Line vs. Support -- Line managers may not be as susceptible to layoffs as support teams, if recent and historical layoffs are any indication. Line managers are more direct revenue producers, while support managers are generally at best indirect producers, and worse, treated as cost centers at many companies. So if you want to protect your job, turn your focus to line managers. Identify the top three line leaders in your customer group and think how you might be able to assist them. Are any of their projects sitting on the back burner that would be easy to finish? Have you overheard of any technical or process issues that are frustrating them? Find out the details with someone you already know in those groups, and work out some solutions you could offer. Research other firms that your solutions have worked at, and verify internally that your solutions have not already been tried at your firm (and failed). But, be careful not to give away your ideas! Then introduce yourself to the top dog and ask him/her for 15 minutes over coffee to help solve problem XYZ (be specific). At your meeting, be direct and to the point – verify that you understand the basics of their problem, that you have researched it (so demonstrating you’re not wasting their time), and then highlight the potential solutions you can offer. Finish with some quick name dropping of the other firms that have solved these same issues using your idea, and then ask for their thoughts.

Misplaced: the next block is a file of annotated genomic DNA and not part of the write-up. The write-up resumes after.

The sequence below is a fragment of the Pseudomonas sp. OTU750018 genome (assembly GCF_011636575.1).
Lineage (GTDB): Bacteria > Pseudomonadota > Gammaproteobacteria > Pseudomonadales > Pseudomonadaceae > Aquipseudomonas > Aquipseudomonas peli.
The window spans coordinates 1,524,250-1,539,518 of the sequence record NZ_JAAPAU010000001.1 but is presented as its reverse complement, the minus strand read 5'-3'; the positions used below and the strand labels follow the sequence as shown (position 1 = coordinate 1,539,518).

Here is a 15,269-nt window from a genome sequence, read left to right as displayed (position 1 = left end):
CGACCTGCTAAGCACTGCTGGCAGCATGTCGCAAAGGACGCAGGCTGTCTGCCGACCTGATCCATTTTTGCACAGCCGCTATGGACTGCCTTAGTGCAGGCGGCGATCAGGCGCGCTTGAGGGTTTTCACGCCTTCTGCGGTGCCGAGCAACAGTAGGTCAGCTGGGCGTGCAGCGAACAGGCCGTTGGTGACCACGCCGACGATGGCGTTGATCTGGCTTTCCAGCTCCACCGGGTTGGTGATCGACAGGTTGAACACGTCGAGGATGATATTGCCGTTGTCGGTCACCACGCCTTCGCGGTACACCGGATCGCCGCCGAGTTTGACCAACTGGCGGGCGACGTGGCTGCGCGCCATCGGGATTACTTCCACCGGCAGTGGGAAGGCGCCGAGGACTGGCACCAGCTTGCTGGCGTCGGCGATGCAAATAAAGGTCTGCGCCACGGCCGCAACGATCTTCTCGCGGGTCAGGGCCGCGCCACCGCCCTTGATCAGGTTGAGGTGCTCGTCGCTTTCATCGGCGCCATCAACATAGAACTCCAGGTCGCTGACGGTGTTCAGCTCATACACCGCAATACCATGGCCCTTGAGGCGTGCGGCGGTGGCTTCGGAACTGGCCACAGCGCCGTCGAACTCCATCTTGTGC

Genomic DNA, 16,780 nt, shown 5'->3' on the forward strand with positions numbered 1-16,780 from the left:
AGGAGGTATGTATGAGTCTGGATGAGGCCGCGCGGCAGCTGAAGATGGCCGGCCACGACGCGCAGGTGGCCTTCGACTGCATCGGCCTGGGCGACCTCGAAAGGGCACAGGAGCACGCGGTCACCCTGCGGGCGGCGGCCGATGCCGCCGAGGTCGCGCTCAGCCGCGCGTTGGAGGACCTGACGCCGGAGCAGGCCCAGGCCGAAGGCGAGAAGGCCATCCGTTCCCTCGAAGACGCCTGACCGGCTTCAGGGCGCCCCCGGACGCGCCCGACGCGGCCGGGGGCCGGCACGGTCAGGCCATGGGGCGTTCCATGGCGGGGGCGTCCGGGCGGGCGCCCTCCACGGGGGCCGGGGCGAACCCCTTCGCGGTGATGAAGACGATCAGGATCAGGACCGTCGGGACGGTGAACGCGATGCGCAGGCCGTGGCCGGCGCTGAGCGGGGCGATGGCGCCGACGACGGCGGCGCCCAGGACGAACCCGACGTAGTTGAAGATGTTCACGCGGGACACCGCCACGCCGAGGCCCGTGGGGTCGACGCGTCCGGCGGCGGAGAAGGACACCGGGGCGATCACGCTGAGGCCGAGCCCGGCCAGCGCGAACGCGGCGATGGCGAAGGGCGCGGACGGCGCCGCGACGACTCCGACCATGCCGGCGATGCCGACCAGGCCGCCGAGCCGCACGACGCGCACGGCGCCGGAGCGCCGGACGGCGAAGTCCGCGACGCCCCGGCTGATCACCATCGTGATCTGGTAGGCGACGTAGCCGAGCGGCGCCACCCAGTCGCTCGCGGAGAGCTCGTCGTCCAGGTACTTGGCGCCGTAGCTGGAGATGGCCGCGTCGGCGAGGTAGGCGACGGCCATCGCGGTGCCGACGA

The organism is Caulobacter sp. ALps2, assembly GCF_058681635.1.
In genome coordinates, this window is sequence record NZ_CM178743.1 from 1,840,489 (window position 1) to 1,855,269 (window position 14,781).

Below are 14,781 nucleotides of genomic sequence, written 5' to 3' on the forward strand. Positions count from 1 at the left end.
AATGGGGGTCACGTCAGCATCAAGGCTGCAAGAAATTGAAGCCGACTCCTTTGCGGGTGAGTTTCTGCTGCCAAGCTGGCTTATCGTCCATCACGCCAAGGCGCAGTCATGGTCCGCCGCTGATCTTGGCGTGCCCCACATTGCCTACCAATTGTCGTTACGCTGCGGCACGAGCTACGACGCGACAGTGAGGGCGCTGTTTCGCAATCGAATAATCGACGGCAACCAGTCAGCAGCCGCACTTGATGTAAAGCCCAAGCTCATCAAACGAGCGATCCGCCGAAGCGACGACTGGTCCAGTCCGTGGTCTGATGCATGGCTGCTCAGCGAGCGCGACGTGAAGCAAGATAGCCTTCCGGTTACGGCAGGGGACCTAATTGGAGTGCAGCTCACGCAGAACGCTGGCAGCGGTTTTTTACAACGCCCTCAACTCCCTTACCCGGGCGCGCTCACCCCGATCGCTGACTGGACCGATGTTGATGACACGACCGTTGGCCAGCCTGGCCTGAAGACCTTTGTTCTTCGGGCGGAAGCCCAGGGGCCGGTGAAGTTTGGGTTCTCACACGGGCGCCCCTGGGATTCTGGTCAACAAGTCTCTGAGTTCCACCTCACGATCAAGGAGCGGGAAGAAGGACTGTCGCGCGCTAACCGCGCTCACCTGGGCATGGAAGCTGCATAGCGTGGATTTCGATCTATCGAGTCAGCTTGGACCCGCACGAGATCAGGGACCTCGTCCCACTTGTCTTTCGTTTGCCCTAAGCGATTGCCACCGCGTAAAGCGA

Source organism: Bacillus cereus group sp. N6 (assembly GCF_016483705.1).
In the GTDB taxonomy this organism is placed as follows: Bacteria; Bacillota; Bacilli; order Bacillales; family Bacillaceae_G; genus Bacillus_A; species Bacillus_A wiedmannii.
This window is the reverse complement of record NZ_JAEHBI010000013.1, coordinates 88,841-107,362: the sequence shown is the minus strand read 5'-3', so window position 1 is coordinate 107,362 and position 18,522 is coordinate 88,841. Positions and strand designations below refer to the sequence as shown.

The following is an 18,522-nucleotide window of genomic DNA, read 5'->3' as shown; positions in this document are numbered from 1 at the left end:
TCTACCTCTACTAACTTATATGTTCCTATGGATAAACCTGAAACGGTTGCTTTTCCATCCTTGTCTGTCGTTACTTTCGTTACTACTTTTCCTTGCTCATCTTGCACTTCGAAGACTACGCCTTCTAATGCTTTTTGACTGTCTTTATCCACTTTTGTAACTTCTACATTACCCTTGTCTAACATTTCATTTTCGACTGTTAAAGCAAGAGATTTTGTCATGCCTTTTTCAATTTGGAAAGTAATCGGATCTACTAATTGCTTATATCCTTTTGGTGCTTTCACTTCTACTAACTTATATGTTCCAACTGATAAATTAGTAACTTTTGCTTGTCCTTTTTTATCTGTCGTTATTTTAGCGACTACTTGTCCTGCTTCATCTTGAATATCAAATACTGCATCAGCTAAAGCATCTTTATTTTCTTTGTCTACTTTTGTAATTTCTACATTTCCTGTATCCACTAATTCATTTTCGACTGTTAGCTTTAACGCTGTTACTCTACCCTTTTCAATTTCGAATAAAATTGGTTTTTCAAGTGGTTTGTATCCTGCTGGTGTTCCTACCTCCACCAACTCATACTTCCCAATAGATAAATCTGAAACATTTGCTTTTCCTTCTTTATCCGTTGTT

Production vs. Management -- Whether or not you work in manufacturing, there is always some aspect of every company that is considered “production” – that provides the final deliverable to your firm’s customers. Similar to Line Managers vs Support Managers above, Production teams are the heart, the bread and butter of your company. There is obviously a very fine line here between Production Management and Executive Management. From my experience, in the tense environment of potential layoffs, I suggest it will be easier and more productive to meet with and build relationships with Production Managers and their teams. As you would for line managers, find out what production managers’ and their teams' pains are and identify a way to help. Perhaps a seasoned business analyst (a key to many firms’ success) is struggling with your latest software package, or the warehouse manager doesn’t have time to finalize the internal technology audit documentation requirements. It could even be as simple as configuring the area printer or wi-fi node to notify IT instead of the business manager when it has an error condition.
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